IDEAS home Printed from https://ideas.repec.org/p/nbr/nberwo/15370.html
   My bibliography  Save this paper

Level versus Equivalent Intensity Carbon Mitigation Commitments

Author

Listed:
  • Huifang Tian
  • John Whalley

Abstract

Large population / rapidly growing economies such as China and India have argued that in the upcoming UNFCCC negotiations in Copenhagen, any emission reduction targets they take on should be based on their intensity of emissions (emissions/$GDP) on a target date not the level of emissions. They argue that this will allow room for their continued high growth, and level commitments in the presence of sharply differential growth between OECD and non-OECD economies represent asymmetric and unacceptable arrangements. Much of the policy literature agrees with this position, also arguing that while there is equivalence between commitments if growth rates are certain, where growth rates are uncertain equivalence breaks down. However, no explicit models or experimental design are used to support this claim. Here we use a modeling framework in which countries face a business as usual (BAU) growth profile under no mitigation, and can mitigate (reduce consumption) and lower temperature change but with a utility loss. International trade enters through trade in country differentiated goods, and the impact of mitigation on country welfare depends critically on the assumed severity of climate related damage. We then consider cases where country growth rates are uncertain, and compare the impacts of levels versus intensity commitments, with the latter made equivalent in the sense that expected emissions are the same. There are different senses of this equivalence; global equivalence with differing country impacts, or strict country by country equivalence. Under intensity commitments there is more variation in both consumption and emissions than is the case with level commitments, and we show cases where level commitments are preferred to intensity commitments by all countries. Whether this is the case also depends upon how growth rate uncertainty is specified. We are also able to consider packages of mixed level and intensity commitments by country which might be the outcome of UNFCCC negotiations. Outcomes can thus be opposite to prevailing opinion, but it depends on how the equivalent targets are specified.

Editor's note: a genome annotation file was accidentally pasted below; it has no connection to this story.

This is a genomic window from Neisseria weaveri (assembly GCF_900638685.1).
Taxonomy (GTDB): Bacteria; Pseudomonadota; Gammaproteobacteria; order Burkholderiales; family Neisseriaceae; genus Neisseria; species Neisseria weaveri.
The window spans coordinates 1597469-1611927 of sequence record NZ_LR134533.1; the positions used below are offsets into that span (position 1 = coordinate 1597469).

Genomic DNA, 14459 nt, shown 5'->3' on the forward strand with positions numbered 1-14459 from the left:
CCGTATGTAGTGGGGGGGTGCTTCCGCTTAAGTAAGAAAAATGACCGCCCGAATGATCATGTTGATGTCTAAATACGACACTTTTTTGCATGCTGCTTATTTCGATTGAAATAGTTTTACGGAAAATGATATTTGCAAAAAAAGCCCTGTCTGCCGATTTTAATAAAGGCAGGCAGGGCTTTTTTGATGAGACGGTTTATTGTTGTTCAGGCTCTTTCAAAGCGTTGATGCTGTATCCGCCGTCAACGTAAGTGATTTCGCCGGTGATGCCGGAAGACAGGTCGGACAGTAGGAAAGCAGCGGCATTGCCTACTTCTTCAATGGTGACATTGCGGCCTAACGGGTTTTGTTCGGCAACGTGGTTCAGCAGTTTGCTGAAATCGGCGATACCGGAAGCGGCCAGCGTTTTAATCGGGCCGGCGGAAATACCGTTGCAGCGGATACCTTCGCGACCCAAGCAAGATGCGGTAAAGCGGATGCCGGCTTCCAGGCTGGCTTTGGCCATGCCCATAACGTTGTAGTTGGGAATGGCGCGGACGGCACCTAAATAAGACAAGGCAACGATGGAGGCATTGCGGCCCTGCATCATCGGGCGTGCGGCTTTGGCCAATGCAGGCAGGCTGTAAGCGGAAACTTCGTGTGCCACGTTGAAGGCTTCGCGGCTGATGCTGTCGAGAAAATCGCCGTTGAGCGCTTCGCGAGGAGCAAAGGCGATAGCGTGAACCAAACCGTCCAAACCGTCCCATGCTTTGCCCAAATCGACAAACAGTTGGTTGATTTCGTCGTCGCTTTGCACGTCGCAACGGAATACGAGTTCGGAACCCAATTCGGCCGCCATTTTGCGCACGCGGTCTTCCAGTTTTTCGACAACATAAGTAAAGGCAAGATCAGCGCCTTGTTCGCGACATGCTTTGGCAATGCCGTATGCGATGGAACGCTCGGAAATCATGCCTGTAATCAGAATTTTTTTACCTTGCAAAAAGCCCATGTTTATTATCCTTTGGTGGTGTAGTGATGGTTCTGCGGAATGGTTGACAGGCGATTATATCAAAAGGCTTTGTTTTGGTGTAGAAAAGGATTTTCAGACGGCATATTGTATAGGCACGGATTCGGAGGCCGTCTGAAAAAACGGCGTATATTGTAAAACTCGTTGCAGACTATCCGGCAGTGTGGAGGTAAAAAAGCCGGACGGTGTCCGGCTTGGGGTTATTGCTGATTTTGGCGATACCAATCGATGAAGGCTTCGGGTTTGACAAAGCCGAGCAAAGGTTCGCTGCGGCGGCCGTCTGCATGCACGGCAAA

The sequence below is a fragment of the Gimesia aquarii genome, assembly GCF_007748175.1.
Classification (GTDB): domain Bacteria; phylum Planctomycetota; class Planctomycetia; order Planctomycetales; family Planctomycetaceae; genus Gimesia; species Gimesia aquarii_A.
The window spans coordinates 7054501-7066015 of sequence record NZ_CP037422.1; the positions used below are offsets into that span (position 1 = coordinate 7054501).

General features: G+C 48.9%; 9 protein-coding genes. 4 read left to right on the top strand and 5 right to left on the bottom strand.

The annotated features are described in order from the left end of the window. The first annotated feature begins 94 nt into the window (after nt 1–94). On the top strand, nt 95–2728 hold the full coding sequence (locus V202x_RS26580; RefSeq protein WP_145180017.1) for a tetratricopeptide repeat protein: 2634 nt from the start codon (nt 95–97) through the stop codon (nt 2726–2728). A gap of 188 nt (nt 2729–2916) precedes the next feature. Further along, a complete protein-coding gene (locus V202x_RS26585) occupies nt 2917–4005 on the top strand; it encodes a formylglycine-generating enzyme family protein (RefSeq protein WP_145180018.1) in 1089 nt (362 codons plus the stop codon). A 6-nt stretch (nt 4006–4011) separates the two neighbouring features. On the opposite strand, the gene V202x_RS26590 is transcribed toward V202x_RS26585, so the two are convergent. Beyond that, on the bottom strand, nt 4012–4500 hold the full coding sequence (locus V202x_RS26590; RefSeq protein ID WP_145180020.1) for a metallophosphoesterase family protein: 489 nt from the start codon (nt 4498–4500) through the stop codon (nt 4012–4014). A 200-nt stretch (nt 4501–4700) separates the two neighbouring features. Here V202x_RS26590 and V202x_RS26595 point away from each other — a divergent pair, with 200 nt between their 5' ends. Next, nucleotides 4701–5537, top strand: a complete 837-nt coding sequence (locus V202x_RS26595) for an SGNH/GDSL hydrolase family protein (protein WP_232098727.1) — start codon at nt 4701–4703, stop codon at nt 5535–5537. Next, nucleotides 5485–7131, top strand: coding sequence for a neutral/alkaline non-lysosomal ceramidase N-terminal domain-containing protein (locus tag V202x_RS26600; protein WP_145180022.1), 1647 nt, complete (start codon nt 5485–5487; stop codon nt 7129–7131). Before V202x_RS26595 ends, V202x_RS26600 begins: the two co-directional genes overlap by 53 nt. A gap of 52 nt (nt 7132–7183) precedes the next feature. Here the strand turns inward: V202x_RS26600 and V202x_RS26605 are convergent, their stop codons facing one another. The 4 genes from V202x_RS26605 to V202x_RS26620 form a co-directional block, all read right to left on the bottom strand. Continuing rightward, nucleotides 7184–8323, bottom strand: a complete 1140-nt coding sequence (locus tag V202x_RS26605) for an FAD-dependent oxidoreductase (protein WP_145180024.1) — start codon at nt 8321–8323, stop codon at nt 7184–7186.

Suggested Citation

  • Huifang Tian & John Whalley, 2009. "Level versus Equivalent Intensity Carbon Mitigation Commitments," NBER Working Papers 15370, National Bureau of Economic Research, Inc.
  • Handle: RePEc:nbr:nberwo:15370
    Note: EEE
    as

    Download full text from publisher

    File URL: http://www.nber.org/papers/w15370.pdf
    Download Restriction: no

    Other versions of this item:

    References listed on IDEAS

    as
    1. Huifang Tian & John Whalley, 2008. "China's Participation in Global Environmental Negotiations," NBER Working Papers 14460, National Bureau of Economic Research, Inc.
    2. Henry D. Jacoby & Richard S. Eckaus & A. Denny Ellerman & Ronald G. Prinn & David M. Reiner & Zili Yang, 1997. "CO2 Emissions Limits: Economic Adjustments and the Distribution of Burdens," The Energy Journal, International Association for Energy Economics, vol. 0(Number 3), pages 31-58.